2. If I still need a UUID I am thinking to put it in the end of the filename to see a filename in a narrow window.
    3. I like the idea of keeping cdate in a file or a filename instead of relying on metadata of the file which can be overwritten. UUID based on date seem like a good idea but there is no reason to keep it in the filename. And keeping it in the beginning of the filename just for the sake of sorting by creating date doesn't provide any value for me.

  • @nick_kadutskyi said:
    I am at the point where I am trying to optimize my note template:
    I plan to change it to something like this:

    filename: [title] [UUID]
    template:

    ---
    tags: #tags_here
    ---
    # [title]

    [body]

    ---
    **References:**

    I'd be careful about using --- other than the pair bracketing the frontmatter. These are special codes used by presentation software like pandoc and Markdown reviewers. Use above the 'References:' ––– instead. Three em dashes instead of three dashes.

    I am figuring out several things:
    1. If I really need a UUID at all since I keep all of the notes in a single folder so that I can't really create two notes with the same name. And to refer to a note in a wikilink I can still use a filename.

    I wonder if you end up with a file named
    A wonderful note 202207211328.md
    A wonderful note 202207211328.1.md
    A wonderful note 202207211328.2.md

    My system will occasionally do this, and it is annoying. Some file systems will automatically rename duplicates in weird ways. I don't think you can depend on "since I keep all of the notes in a single folder so that I can't really create two notes with the same name." They won't be exactly the same but close enough to fool the eye or break various parts of the application. By the way, what zettelkasting software package are you using?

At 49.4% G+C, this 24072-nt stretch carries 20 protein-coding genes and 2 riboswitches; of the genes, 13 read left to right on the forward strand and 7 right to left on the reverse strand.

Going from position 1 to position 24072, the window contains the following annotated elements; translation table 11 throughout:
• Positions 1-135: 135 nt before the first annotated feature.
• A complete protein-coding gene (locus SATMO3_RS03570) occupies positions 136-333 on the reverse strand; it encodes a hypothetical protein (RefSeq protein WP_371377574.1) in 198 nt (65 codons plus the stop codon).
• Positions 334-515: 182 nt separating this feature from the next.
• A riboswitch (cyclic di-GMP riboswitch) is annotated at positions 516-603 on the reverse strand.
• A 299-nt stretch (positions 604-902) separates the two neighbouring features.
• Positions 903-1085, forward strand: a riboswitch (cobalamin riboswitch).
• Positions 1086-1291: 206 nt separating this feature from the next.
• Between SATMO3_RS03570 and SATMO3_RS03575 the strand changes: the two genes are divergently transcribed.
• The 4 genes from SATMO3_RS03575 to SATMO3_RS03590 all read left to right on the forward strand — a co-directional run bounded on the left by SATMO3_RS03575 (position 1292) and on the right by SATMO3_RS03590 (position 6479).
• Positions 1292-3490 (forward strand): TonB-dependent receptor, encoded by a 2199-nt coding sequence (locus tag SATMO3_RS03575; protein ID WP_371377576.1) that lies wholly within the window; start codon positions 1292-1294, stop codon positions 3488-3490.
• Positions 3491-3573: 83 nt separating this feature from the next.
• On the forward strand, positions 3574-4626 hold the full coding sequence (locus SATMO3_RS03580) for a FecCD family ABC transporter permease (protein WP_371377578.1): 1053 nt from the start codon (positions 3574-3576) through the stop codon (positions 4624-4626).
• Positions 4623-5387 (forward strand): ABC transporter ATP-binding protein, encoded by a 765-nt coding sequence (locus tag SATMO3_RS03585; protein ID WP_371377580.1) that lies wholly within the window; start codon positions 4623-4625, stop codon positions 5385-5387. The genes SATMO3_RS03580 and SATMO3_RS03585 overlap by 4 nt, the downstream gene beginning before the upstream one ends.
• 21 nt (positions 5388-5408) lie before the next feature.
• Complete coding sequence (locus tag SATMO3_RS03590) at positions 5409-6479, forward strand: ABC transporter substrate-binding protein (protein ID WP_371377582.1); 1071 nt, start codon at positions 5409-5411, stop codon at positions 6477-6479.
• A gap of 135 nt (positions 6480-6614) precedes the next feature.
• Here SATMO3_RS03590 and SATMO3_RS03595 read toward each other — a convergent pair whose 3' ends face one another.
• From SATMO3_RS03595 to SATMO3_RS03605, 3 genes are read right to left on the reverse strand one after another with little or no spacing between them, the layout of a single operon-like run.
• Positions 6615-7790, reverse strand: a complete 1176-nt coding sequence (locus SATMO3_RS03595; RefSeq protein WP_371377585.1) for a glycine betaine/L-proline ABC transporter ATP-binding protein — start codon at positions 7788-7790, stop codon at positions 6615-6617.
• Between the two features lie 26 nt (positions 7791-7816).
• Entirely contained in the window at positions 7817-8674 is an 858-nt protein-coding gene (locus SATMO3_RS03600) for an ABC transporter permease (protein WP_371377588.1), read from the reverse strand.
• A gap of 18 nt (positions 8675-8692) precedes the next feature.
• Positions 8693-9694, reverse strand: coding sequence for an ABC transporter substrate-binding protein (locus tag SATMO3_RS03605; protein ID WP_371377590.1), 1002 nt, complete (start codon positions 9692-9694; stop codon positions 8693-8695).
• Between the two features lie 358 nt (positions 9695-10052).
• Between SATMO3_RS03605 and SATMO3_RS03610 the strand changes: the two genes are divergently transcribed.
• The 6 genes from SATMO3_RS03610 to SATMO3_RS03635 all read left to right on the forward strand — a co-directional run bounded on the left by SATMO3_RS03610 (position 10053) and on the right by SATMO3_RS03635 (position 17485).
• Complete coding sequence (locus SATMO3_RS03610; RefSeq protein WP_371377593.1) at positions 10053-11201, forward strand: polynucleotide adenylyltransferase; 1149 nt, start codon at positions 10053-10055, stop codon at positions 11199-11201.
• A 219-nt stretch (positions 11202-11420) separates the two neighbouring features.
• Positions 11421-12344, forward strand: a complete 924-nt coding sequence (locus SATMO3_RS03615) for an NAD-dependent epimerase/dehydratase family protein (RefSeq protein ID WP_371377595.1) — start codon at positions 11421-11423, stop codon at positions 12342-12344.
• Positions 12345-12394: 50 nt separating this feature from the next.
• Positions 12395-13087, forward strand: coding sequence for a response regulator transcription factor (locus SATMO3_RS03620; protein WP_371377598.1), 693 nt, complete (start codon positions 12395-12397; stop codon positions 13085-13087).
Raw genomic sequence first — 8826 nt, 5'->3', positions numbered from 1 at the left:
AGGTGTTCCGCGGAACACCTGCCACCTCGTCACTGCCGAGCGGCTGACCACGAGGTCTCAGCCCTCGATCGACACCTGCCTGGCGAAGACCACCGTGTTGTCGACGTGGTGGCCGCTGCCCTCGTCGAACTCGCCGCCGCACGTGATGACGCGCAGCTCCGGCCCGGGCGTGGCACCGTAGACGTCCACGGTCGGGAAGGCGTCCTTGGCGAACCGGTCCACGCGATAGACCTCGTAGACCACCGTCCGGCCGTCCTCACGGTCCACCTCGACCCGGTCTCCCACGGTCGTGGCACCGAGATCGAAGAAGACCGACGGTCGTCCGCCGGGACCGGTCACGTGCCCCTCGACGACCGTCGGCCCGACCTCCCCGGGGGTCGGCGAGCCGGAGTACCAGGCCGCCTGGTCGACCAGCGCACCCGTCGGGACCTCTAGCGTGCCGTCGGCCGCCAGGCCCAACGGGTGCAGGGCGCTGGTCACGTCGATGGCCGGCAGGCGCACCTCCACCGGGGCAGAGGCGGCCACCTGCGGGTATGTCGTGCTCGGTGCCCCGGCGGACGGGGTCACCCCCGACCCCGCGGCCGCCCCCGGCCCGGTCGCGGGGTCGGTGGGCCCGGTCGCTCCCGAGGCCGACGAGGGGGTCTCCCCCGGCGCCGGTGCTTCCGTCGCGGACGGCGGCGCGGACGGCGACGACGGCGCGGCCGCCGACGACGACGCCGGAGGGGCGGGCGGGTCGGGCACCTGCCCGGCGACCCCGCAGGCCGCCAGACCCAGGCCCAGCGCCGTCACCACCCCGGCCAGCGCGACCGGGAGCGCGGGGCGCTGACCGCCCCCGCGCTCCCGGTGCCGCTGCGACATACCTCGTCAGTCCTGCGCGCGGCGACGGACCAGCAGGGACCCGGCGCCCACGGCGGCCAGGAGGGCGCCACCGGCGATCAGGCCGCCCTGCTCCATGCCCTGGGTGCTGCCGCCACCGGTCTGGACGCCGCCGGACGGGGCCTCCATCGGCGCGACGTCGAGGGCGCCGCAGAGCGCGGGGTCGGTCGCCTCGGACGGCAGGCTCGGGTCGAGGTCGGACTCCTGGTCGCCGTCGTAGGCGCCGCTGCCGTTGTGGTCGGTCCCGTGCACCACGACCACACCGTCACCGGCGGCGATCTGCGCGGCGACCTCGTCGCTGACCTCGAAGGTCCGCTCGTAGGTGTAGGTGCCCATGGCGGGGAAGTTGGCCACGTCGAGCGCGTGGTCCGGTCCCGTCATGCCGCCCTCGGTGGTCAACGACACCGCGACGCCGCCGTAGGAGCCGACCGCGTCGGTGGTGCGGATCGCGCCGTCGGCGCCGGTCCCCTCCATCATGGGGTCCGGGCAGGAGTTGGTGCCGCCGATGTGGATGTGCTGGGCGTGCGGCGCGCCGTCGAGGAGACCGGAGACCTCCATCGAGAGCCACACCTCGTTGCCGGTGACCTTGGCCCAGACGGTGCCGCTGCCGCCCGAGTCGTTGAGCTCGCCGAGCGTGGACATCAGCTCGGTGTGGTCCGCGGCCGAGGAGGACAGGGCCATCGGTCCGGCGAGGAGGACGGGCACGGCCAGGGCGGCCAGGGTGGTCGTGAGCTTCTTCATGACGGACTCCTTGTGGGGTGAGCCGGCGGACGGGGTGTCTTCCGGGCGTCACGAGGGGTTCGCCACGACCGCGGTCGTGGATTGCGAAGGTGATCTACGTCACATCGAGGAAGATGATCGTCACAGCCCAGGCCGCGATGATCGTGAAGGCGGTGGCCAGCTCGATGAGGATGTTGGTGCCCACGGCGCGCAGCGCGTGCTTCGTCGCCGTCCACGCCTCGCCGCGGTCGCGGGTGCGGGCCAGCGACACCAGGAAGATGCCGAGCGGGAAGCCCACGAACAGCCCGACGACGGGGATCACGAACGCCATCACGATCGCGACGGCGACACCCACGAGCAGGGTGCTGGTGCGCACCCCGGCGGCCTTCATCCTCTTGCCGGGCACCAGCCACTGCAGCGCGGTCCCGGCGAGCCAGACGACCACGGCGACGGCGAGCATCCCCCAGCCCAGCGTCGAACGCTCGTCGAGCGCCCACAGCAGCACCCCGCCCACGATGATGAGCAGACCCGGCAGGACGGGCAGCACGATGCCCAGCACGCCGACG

1. If I still need a UUID I am thinking to put it in the end of the filename to see a filename in a narrow window.

    Shouldn't be a problem. If it becomes a problem, you can always go back and put the UID in the front of the filename.

    1. I like the idea of keeping cdate in a file or a filename instead of relying on metadata of the file which can be overwritten. UUID based on date seem like a good idea but there is no reason to keep it in the filename. And keeping it in the beginning of the filename just for the sake of sorting by creating date doesn't provide any value for me.

    Dropbox syncing across multiple machines messes with the file metadata. For me, the UID goes in the filename and UUID goes in the file frontmatter. Again my weird distinction between UID and UUID.

    Will Simpson
    “Read Poetry, Listen to Good Music, and Get Exercise”
    kestrelcreek.com

  • I'd be careful about using --- other than the pair bracketing the frontmatter.

    As I know in markdown three dashes should be transpiled into <hr> HTML tag.
    Since HTML it totally valid in markdown I can use <hr> but I am not familiar with the differences in how markdown entities are transpiled in different apps.
    iA Writer articles tell me that they aren't inventing anything new that will work properly only in iA Writer.

    By the way, what zettelkasting software package are you using?

    About six months ago I switched from Obsidian to iA Writer which supports wikilinks (the only feature I really need). Obsidian felt overcomplicated and bloated. iA Writer is very simple, minimalistic and cross-platform.